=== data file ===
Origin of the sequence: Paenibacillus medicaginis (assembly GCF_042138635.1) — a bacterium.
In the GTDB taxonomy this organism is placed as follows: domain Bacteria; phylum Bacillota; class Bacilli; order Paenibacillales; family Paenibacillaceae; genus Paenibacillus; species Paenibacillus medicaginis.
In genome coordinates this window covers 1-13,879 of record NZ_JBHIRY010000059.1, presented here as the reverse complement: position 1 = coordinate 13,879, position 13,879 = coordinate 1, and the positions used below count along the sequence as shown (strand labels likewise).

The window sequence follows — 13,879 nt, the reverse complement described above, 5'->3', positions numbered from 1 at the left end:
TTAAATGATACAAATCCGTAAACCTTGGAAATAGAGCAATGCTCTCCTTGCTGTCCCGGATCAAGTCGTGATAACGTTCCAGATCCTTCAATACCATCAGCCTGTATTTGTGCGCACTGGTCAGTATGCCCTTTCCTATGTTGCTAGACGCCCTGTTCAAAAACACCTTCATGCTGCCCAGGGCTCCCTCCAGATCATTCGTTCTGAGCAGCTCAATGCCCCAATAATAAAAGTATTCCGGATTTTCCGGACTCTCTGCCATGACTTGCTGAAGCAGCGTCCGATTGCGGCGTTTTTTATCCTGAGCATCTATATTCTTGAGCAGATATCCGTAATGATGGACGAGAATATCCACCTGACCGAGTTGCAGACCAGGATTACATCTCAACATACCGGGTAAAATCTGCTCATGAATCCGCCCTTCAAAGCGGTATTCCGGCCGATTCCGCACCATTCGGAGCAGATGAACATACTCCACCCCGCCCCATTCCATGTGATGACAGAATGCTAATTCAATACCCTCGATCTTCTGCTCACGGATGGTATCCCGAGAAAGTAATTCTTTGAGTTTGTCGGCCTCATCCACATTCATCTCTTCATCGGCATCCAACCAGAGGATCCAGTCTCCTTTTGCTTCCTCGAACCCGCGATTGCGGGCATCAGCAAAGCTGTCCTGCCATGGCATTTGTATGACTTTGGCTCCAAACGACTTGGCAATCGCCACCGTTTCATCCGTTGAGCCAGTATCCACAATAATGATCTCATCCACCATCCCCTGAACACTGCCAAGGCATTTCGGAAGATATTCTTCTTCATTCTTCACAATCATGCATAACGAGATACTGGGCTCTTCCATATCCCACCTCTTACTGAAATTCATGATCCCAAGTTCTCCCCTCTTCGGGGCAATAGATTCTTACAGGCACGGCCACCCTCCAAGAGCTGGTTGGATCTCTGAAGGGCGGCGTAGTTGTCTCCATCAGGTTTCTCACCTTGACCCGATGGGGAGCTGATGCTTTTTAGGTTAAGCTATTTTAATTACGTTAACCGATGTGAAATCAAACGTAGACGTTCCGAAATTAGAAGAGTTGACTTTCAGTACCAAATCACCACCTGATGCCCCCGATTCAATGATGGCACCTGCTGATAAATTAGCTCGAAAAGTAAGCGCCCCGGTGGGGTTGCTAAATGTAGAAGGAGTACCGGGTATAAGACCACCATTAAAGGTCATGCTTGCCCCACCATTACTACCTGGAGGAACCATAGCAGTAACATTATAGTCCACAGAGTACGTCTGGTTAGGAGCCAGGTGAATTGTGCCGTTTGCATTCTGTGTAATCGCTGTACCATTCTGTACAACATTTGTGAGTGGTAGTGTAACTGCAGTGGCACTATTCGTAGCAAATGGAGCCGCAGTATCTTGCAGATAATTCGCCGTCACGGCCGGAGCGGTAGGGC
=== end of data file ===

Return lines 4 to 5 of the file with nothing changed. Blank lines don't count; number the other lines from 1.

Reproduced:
The window sequence follows — 13,879 nt, the reverse complement described above, 5'->3', positions numbered from 1 at the left end:
TTAAATGATACAAATCCGTAAACCTTGGAAATAGAGCAATGCTCTCCTTGCTGTCCCGGATCAAGTCGTGATAACGTTCCAGATCCTTCAATACCATCAGCCTGTATTTGTGCGCACTGGTCAGTATGCCCTTTCCTATGTTGCTAGACGCCCTGTTCAAAAACACCTTCATGCTGCCCAGGGCTCCCTCCAGATCATTCGTTCTGAGCAGCTCAATGCCCCAATAATAAAAGTATTCCGGATTTTCCGGACTCTCTGCCATGACTTGCTGAAGCAGCGTCCGATTGCGGCGTTTTTTATCCTGAGCATCTATATTCTTGAGCAGATATCCGTAATGATGGACGAGAATATCCACCTGACCGAGTTGCAGACCAGGATTACATCTCAACATACCGGGTAAAATCTGCTCATGAATCCGCCCTTCAAAGCGGTATTCCGGCCGATTCCGCACCATTCGGAGCAGATGAACATACTCCACCCCGCCCCATTCCATGTGATGACAGAATGCTAATTCAATACCCTCGATCTTCTGCTCACGGATGGTATCCCGAGAAAGTAATTCTTTGAGTTTGTCGGCCTCATCCACATTCATCTCTTCATCGGCATCCAACCAGAGGATCCAGTCTCCTTTTGCTTCCTCGAACCCGCGATTGCGGGCATCAGCAAAGCTGTCCTGCCATGGCATTTGTATGACTTTGGCTCCAAACGACTTGGCAATCGCCACCGTTTCATCCGTTGAGCCAGTATCCACAATAATGATCTCATCCACCATCCCCTGAACACTGCCAAGGCATTTCGGAAGATATTCTTCTTCATTCTTCACAATCATGCATAACGAGATACTGGGCTCTTCCATATCCCACCTCTTACTGAAATTCATGATCCCAAGTTCTCCCCTCTTCGGGGCAATAGATTCTTACAGGCACGGCCACCCTCCAAGAGCTGGTTGGATCTCTGAAGGGCGGCGTAGTTGTCTCCATCAGGTTTCTCACCTTGACCCGATGGGGAGCTGATGCTTTTTAGGTTAAGCTATTTTAATTACGTTAACCGATGTGAAATCAAACGTAGACGTTCCGAAATTAGAAGAGTTGACTTTCAGTACCAAATCACCACCTGATGCCCCCGATTCAATGATGGCACCTGCTGATAAATTAGCTCGAAAAGTAAGCGCCCCGGTGGGGTTGCTAAATGTAGAAGGAGTACCGGGTATAAGACCACCATTAAAGGTCATGCTTGCCCCACCATTACTACCTGGAGGAACCATAGCAGTAACATTATAGTCCACAGAGTACGTCTGGTTAGGAGCCAGGTGAATTGTGCCGTTTGCATTCTGTGTAATCGCTGTACCATTCTGTACAACATTTGTGAGTGGTAGTGTAACTGCAGTGGCACTATTCGTAGCAAATGGAGCCGCAGTATCTTGCAGATAATTCGCCGTCACGGCCGGAGCGGTAGGGC